Domaine Yves Cuilleron
The Cuilleron family domaine, located in the hamlet of Verlieu (part of the town of Chavanay) was founded several generations ago, in 1920. Yves Cuilleron's grandfather was the first to bottle wine for commercial purposes in 1947. Antoine Cuilleron, the uncle and immediate predecessor of Yves, assumed control of the domaine in 1960 and significantly increased the percentage of wine bottled at the estate and extended the scope of the domaine. Yves assumed full ownership and direction of the domaine in 1987 and, since that time, has built an entirely new facility while at the same time acquiring additional vineyard property. The domaine is now (as of 2012) significantly larger in scope with 52 hectares of vineyards that cover multiple appellations, including principally, Condrieu, Saint Joseph Rouge and Blanc, Cote Rotie, Saint Péray and a series of Vin de Pays from the Collines Rhodaniennes.
Most of the vineyards are situated in and around the commune of Chavanay which is just south of the town of Condrieu; obviously, the holdings in Cote Rotie extend north into Ampuis and the holdings the furthest south are in the village of Saint Péray. A large majority of the vineyards are set on terraces which makes most mechanization difficult, if not impossible. Thus, much of the vineyard work continues to be done by hand. To control yields, Cuilleron does extensive debudding and, when necessary, practices a green harvest.
In the cave, the grapes (harvested manually) are fermented using indigenous yeasts. The fermentations of the appellation controlée white wines are done in small barrel of one to four years age; malolactic fermentations are done in barrel as well and the elevage continues for nine months before the wines are bottled. The whites are in constant contact with the lees during elevage with regular batonnage. The whites are lightly filtered before bottling. The AOC reds are partially destemmed and the fermentation occurs in open top cuves for approximately three weeks. Pigeage and remontage are done regularly throughout the cuvaison. After the alcoholic fermentation the reds are racked into small barrel (aged between one and four years) for an elevage of approximately eighteen months. The reds are bottled with an egg-white fining but no filtration. The Vins de Pays undergo a more brief elevage (between six to eight months), some in barrel and some in stainless steel, depending on the cuvée.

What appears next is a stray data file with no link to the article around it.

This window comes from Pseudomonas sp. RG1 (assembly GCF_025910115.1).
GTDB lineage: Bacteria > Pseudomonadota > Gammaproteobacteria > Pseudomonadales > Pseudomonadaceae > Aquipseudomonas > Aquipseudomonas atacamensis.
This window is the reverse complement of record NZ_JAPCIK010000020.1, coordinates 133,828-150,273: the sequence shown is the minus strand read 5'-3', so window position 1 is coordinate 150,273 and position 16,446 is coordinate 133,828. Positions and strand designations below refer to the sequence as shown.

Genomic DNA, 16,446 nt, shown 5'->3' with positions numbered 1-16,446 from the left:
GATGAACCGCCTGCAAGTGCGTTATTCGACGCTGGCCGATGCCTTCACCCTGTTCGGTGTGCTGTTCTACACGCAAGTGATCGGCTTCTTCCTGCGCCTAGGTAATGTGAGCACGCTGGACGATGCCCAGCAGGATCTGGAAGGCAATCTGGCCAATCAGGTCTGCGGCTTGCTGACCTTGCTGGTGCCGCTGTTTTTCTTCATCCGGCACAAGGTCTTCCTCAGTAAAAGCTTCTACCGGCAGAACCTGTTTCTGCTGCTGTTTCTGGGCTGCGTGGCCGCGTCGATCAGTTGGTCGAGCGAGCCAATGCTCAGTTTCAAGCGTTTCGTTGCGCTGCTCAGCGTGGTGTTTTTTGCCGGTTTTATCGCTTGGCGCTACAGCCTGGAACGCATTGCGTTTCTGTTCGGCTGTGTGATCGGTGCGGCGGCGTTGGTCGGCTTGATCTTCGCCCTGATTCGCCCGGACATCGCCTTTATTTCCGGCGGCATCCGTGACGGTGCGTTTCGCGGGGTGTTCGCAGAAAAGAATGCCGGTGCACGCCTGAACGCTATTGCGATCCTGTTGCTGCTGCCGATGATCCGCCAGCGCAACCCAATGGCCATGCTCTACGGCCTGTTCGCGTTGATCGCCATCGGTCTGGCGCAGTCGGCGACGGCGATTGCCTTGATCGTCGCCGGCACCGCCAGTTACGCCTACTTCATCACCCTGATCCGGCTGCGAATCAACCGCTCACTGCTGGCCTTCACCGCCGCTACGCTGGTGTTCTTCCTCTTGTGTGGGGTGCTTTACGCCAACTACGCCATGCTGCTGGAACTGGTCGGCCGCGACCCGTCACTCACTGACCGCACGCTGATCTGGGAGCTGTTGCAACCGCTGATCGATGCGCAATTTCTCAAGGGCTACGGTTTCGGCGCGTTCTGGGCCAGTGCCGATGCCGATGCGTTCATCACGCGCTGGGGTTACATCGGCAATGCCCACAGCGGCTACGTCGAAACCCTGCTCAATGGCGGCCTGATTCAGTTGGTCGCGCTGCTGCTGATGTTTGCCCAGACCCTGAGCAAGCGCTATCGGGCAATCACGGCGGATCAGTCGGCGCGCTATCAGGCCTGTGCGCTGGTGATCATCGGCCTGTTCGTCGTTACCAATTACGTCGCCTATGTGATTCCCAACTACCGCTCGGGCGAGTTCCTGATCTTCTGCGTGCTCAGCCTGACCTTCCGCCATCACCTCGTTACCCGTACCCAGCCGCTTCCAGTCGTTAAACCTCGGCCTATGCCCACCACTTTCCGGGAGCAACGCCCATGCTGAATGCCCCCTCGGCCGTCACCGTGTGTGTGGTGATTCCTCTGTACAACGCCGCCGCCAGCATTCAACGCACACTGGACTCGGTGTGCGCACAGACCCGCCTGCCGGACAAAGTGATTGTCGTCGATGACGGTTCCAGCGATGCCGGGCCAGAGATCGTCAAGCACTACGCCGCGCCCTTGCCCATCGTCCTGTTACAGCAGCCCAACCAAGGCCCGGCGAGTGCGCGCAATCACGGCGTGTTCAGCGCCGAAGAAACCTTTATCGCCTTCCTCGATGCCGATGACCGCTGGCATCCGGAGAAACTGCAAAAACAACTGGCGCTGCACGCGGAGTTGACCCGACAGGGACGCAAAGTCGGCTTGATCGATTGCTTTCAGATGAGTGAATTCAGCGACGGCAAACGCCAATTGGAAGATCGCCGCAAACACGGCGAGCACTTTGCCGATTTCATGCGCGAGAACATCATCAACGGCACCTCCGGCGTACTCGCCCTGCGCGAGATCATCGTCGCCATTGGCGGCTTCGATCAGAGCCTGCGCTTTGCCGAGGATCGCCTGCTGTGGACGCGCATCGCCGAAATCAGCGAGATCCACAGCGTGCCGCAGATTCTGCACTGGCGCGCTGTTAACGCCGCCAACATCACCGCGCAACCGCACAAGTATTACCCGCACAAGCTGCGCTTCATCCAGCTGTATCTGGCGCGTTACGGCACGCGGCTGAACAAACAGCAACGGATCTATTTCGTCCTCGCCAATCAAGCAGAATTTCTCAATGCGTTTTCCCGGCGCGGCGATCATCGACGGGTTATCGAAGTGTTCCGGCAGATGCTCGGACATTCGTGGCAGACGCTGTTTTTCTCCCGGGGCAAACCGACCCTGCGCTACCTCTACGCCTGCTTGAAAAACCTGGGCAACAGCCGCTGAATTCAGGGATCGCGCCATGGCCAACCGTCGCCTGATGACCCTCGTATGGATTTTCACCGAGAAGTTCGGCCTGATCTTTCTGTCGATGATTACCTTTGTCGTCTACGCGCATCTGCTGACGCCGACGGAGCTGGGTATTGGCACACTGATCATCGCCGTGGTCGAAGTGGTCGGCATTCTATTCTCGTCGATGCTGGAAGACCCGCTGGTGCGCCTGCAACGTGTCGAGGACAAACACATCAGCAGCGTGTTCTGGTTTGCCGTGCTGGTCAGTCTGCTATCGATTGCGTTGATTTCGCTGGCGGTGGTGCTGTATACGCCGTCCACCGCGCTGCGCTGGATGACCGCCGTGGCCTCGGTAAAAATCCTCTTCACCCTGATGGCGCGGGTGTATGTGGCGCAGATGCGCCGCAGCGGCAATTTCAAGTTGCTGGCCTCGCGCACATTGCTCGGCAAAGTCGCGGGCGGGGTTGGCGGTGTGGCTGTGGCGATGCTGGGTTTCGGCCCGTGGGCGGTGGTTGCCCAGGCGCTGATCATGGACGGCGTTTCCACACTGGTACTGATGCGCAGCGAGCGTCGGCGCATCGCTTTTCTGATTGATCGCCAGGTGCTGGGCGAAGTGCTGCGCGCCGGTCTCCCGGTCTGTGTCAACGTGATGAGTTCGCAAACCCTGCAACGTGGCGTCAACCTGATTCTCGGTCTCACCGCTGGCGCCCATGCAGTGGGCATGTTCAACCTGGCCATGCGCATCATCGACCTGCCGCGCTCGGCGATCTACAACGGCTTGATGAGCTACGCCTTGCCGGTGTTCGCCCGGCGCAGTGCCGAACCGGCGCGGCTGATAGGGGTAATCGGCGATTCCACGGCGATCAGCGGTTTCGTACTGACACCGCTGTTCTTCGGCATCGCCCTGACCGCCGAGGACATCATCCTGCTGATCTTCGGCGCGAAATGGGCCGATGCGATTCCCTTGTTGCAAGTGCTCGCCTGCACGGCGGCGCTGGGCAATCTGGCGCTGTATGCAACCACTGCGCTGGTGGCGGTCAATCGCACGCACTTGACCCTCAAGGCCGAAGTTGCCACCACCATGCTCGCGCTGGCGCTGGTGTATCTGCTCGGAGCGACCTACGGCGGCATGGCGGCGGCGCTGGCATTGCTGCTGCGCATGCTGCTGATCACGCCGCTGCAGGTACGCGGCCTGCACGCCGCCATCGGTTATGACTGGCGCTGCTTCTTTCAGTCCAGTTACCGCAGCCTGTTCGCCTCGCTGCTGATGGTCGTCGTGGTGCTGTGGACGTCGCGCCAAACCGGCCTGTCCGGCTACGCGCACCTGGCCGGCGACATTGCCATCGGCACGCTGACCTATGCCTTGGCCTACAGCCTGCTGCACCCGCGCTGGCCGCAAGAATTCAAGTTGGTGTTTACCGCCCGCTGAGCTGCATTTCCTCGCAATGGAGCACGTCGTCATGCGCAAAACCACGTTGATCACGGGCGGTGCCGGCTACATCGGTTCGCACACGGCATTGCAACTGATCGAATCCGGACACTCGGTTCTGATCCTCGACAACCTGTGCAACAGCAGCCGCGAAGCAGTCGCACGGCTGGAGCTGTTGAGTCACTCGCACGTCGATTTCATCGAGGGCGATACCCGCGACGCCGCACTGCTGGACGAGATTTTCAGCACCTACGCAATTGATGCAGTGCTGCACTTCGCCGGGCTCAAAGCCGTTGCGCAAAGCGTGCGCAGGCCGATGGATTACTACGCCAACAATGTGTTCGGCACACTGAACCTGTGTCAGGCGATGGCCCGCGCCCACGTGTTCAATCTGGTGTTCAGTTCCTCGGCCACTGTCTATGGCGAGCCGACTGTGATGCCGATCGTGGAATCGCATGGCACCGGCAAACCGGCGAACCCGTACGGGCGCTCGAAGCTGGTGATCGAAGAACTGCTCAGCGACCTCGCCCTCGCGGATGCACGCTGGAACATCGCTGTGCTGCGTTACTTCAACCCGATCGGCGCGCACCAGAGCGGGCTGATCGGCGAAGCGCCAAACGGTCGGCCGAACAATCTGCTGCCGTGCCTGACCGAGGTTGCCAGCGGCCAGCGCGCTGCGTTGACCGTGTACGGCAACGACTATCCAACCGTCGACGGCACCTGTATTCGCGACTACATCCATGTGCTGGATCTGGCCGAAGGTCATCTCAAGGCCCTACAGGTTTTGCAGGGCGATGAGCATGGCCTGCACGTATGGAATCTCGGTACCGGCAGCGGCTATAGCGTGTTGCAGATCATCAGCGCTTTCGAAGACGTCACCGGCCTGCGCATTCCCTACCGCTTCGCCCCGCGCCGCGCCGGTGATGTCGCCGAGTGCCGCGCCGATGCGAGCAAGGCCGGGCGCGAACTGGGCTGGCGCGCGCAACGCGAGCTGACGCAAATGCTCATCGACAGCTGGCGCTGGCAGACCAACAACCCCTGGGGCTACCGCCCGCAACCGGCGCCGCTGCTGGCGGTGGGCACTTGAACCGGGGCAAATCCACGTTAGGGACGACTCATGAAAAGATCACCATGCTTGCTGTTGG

"It’s nice to see Yves Cuilleron’s red wines finally getting the same amount of attention and respect in the market as has long been given to his outstanding Condrieu bottlings. Yves isn’t shy about using new oak and his top bottlings often see up to 50% new barrels, with no deleterious effect, at least to my taste. Cuilleron points out that his wines are meant to age and “if you give them the time they need, the oak recedes and the terroir is clear, with the fruit remaining fresh.” I have always enjoyed this domaine’s wines in brighter, fresher vintages like 2014, 2013 and 2012, and 2016 fits nicely into that small group. While I understand and agree with Cuilleron’s assertion that his wines are built to cellar, I do think that these 2016s will be approachable quite soon and then hold up nicely toward their 15th birthdays, such is their balance and tannin integration."